My Latest, Greatest, Slightly Unorthodox Approach to Leash Reactivity

Disclaimer: I am NOT recommending that anyone try the method I describe in this blog. In fact, please DON’T!

If you’ve been following this blog for any length of time, you know that I’ve been up to my hackles in reactivity issues. When we first got Bodhi, he would lunge and bark on leash like a madman at other dogs. Actually, he behaved like an adolescent dog who hadn’t had much socialization or training and was rescued from a shelter at a year of age, which is exactly what he was. Off leash, he was a bit reactive—hackles raised, some barking—but it was more of that insecure adolescent thing rather than aggression.

Then there’s Sierra. Off-leash, she’s got an obnoxious play style (hence my decision to stop allowing her to play with unfamiliar dogs), but she’s most definitely not aggressive. On leash, however, she gets frustrated if she’s not allowed to go up and greet the other dog, which sometimes results in a flurry of agitation. Complicating matters is her preternaturally strong prey drive. She will spy another dog way off in the distance and go into prey drive mode, upon which I could dangle sardines in her face and she wouldn’t notice. If Bodhi is unfortunate enough to be walking alongside her at the time, she will turn and snarl and snap at him repeatedly. It’s almost as though she’s guarding the dog at a distance from him. (She does guard things from him that are at a distance—but that’s another blog.)

Because Bodhi’s issue had been the more obvious one (actually, Sierra’s behavior hadn’t become troublesome until we got Bodhi), I’d been concentrating on classical conditioning with him on our walks around the park. Because my husband was in the habit of taking one dog hiking while I park-walked the other, this afforded me ample opportunity to work with Bodhi alone. After a few months, we got to the point where he could walk fairly calmly past other dogs at semi-close range. Well, it worked most of the time; some days we’d have to give the dogs a wider berth, but still, definite progress had been made. But it’s now the season where foxtails and rattlesnakes are everywhere, and hiking is out until the winter. Some days my husband goes hiking without the dogs, which is great for maintaining his health—but it also leaves me with both dogs together about half the time. And so Sierra, Bodhi and I have been walking around the park in the early mornings. Can you imagine how difficult it is to prevent reactive behavior when it’s triggered by your dog spotting something a mile away? Because of Sierra’s redirecting on Bodhi, which amps him up, too, his behavior had begun to backslide. This called for desperate measures.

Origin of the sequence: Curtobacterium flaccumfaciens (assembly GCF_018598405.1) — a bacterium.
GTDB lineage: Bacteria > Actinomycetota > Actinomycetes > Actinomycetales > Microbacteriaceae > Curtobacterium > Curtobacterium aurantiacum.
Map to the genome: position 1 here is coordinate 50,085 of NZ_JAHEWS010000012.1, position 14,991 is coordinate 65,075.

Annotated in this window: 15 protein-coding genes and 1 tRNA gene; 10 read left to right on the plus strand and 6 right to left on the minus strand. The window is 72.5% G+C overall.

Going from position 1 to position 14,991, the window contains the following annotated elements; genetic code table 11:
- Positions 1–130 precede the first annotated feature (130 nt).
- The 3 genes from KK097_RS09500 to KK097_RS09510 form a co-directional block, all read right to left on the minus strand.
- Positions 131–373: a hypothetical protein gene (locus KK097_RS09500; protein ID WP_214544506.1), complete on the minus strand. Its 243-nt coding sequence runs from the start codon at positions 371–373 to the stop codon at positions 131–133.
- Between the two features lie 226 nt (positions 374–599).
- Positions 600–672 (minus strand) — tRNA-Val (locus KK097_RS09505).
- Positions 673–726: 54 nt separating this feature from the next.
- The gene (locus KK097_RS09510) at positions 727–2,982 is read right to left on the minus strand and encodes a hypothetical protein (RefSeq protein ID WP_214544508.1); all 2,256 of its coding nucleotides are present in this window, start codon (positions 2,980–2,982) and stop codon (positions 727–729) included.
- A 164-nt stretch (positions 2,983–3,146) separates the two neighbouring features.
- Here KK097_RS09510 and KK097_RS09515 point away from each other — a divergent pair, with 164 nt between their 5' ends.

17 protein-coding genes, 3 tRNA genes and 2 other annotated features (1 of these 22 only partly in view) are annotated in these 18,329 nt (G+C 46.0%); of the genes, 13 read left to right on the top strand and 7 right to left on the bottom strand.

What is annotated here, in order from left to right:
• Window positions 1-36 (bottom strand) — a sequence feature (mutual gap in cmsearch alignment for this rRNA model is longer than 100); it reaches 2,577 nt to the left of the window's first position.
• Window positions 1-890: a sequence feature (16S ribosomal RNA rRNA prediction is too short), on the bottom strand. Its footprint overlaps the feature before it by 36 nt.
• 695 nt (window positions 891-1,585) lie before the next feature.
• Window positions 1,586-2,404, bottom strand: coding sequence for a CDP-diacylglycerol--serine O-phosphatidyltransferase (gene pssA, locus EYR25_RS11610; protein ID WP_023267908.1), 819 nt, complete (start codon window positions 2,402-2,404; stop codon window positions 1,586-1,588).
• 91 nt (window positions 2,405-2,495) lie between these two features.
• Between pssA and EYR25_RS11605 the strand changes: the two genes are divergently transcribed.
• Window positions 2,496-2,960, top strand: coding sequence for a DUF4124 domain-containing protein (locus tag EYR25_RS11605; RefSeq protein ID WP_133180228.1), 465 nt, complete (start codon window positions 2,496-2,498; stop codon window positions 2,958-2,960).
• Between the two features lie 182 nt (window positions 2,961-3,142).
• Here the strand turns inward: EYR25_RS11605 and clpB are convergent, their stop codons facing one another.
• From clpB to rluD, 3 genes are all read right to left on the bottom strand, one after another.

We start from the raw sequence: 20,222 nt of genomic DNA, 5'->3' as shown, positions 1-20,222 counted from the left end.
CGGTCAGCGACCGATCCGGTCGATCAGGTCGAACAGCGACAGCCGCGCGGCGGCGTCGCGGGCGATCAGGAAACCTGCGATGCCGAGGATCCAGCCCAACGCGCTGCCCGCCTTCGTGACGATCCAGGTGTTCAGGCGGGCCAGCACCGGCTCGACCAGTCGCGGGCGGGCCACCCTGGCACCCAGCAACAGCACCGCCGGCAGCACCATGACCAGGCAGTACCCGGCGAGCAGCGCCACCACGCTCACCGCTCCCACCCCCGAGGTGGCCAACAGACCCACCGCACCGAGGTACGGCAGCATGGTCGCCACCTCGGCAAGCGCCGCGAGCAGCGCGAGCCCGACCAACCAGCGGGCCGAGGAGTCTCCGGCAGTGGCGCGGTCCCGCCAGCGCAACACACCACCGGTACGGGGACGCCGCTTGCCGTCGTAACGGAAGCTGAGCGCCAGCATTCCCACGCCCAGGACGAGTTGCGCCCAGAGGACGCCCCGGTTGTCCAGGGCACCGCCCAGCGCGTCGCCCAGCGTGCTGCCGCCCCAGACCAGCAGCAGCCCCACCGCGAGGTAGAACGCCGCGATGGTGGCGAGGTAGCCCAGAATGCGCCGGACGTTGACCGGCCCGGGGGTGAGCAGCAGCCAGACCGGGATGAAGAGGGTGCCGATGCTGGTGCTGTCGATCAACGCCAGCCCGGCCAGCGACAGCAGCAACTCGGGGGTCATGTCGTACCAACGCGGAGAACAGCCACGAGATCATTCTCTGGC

In my blog entry “The Off-Leash Crowd: An Alternate Universe” I mentioned the group of owners who walk their dogs off-leash around the park in the early morning hours. These are nice folks whose dogs are fairly calm, and are non-reactive with other dogs. Two weeks ago, I got to the park early and parked in a lot that’s set way back from the street. As I hopped Bodhi out of the car, I spied the group coming toward us. Here’s the unorthodox part—I let Bodhi off the leash. Yeah, yeah, I know. But he has a decent recall, plus he’s pretty much a Velcro dog. I knew he wouldn’t take off. He ran a few steps toward the other dogs, all bluster and woofing as usual…and then realized he wasn’t on leash anymore. He turned back toward me, a big exclamation point over his head, and then turned back toward the dogs. He ran up to them and barked. The dogs were not impressed. When Bodhi got too close to Moe, the Vizsla, Moe showed Bodhi his teeth—good for him. Young whippersnappers need to learn manners! We walked along with the group for a short stretch, with Bodhi still barking and bristling here and there along the way.

In the last two weeks, we’ve walked with the group a few more times. Bodhi’s behavior quickly improved, as long as treats didn’t enter the picture. If someone went to give their dog treats, the dogs would crowd around them and Bodhi would try to nose his way in, which could have led to skirmishes. But we’re all careful about that now. Besides, my plan was not for Bodhi to keep walking off leash; I only wanted him to remain free long enough to get comfortable with the other dogs without the leash restraint complicating things. Once that happened, he went back on leash, which is how we spent the last few sessions walking with the group, and Bodhi’s been fine. Yesterday was the second time I brought Sierra along. Because I could allow Bodhi to go right up to the dogs, I was able to allow Sierra to do so as well, thereby avoiding her erupting in lunging and barking. I was able to walk them both calmly on leash next to the other dogs together. This is huge! Here’s a video. If you didn’t know how much work went into getting Bodhi and Sierra to that point, you’d think it was just a bunch of calm, friendly dogs out for a nice, pack walk.

My overall plan had been to use a sort of backchaining to address Bodhi’s behavior issue, with the goal behavior of encountering other dogs while on leash and remaining calm. If Bodhi walking with the dogs off-leash was Phase I and his walking on-leash with them was Phase II, today was Phase III: encountering the other dogs at a distance while he was on leash. Fortunately, we arrived at the park when the group was still winding their way toward us on the dirt track. Bodhi, Sierra and I started walking toward them. Both dogs were pulling, but there was no vocalizing. (I did bribe Bodhi with two treats along the way to help him maintain his composure.) We were able to join the group and keep walking along with them without incident.